Netflix Launches More Mobile Games In Bid To Hang Onto Subscribers

Christian Hetrick

Christian Hetrick is dot.LA's Entertainment Tech Reporter. He was formerly a business reporter for the Philadelphia Inquirer and reported on New Jersey politics for the Observer and the Press of Atlantic City.

Netflix Launches More Mobile Games In Bid To Hang Onto Subscribers
Photo courtesy of Netflix

Despite all the turmoil facing the company, Netflix continues to crank out video games.

On Tuesday, the streaming giant launched three new mobile titles and announced a fourth new game that will be released on May 31—taking Netflix’s total catalog to 22 titles since it expanded into gaming late last year.


The new games include “Townsmen - A Kingdom Rebuilt,” which is Netflix’s first game from Germany. Developed by HandyGames, it lets players build medieval cities and try to keep their kingdom’s citizens happy. Netflix also launched its first game from Spain, 11 Bit Studios' “Moonlighter,” which involves managing a shop by day and slaying monsters by night. Another new title, “Dragon Up” by Canadian developer East Side Games, has players hatch and collect rare dragons and is available in 30 languages, according to Netflix.

The forthcoming title is “Exploding Kittens - The Game,” which is based on the popular card game created in Los Angeles and will also be the basis for a Netflix TV series released in 2023.

Netflix’s venture into gaming comes as the company grapples with a startling decline in subscribers. The streaming service lost 200,000 paying customers from January through March—the company’s first quarterly subscriber loss in more than a decade—and expects to lose 2 million more in the current quarter. That dire outlook has cratered the company’s stock price by nearly 70% this year, prompting the firm to lay off staffers and curtail its spending.

The poor financial results have Netflix trying new initiatives, from adding commercials to cracking down on password sharing. But unlike those planned changes, Netflix’s foray into gaming was well underway before its disastrous first-quarter earnings. The company bought Glendale-based gaming studio Night School in September—the first of three gaming acquisitions within six months—and launched its first mobile game in November.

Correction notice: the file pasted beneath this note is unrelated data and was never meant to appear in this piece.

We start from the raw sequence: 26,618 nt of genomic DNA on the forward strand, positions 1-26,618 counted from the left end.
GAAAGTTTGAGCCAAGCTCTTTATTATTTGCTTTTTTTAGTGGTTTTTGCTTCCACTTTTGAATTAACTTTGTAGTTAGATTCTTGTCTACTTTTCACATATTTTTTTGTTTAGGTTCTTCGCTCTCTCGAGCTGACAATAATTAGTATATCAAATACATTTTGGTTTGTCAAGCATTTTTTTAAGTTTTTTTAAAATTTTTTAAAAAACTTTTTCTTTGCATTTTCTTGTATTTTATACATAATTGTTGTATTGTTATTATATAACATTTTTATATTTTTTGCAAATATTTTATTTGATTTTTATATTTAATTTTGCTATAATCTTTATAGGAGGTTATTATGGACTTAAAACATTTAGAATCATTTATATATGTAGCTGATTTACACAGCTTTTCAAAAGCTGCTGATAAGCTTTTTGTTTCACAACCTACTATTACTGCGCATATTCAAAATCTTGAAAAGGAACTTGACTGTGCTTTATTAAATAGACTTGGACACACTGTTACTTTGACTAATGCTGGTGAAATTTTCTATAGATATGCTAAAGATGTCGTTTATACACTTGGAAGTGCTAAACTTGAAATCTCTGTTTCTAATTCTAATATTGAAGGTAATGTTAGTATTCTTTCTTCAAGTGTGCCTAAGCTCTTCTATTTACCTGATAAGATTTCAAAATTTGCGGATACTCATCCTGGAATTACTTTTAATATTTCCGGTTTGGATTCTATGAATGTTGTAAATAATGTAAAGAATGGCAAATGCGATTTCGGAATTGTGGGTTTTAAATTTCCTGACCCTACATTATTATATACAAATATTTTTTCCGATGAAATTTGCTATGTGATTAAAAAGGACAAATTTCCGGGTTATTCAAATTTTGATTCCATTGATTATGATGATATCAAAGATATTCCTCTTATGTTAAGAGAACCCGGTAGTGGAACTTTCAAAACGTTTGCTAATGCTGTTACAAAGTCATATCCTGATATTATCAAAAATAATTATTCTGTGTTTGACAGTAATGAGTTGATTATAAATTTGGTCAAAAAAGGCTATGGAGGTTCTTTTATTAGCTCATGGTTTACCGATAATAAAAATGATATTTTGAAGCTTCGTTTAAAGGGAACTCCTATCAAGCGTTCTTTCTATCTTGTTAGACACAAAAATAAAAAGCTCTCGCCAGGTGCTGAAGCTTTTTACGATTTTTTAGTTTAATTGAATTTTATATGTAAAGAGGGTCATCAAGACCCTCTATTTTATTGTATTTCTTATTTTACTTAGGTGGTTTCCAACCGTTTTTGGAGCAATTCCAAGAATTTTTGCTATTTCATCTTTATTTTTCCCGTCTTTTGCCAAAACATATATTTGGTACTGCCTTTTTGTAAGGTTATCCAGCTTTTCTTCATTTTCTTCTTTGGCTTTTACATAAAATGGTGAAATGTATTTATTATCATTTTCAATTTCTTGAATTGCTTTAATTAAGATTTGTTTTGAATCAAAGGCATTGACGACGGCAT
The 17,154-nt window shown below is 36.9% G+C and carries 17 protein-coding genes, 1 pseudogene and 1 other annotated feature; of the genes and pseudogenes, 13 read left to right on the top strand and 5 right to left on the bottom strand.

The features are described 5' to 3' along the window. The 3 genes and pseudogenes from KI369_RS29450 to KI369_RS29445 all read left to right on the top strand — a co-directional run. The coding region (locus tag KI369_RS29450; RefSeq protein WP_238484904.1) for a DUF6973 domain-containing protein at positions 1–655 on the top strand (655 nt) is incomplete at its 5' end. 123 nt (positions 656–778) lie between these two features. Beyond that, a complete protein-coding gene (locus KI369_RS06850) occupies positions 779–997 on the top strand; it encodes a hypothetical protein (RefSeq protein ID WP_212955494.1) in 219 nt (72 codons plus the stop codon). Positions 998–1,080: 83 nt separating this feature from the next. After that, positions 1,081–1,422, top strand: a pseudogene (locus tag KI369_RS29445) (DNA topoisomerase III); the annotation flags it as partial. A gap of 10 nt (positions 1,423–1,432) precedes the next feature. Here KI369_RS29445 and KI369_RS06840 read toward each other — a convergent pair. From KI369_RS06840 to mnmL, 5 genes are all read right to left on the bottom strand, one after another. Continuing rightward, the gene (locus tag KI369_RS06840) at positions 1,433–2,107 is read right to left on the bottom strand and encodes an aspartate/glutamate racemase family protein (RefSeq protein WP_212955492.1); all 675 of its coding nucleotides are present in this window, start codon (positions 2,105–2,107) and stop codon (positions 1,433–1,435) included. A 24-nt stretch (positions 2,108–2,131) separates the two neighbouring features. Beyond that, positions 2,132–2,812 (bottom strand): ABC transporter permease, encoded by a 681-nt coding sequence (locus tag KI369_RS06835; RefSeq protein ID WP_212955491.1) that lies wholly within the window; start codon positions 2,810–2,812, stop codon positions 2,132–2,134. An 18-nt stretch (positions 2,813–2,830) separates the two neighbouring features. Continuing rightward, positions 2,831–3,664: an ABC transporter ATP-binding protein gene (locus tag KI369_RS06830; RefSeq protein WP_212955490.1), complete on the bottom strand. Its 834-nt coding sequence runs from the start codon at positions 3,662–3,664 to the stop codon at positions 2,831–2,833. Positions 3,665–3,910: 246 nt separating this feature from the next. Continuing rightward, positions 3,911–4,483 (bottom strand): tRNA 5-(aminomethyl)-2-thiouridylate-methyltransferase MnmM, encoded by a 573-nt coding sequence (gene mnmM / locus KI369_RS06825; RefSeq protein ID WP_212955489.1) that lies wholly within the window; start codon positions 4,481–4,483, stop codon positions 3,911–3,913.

“It's a top-level priority for us, and we're very focused on it,” Netflix COO and chief product officer Gregory Peters said of gaming during the company’s April earnings call. “We're aiming to have titles that land, that create conversation and enthusiasm and buzz, that drive more people to sign up for the service and then obviously in retention as well.”

With Netflix yet to produce a huge gaming hit, some observers have criticized the effort; one media analyst called gaming a “distraction” from the company’s core business. Adding mobile games, however, could help Netflix attract younger consumers who prefer gaming, while also giving existing customers more value for their monthly subscription. As Netflix now knows firsthand, consumers are increasingly willing to cancel a streaming service, especially if they think it’s too costly.

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Decerry Donato

Decerry Donato is a reporter at dot.LA. Prior to that, she was an editorial fellow at the company. Decerry received her bachelor's degree in literary journalism from the University of California, Irvine. She continues to write stories to inform the community about issues or events that take place in the L.A. area. On the weekends, she can be found hiking in the Angeles National forest or sifting through racks at your local thrift store.

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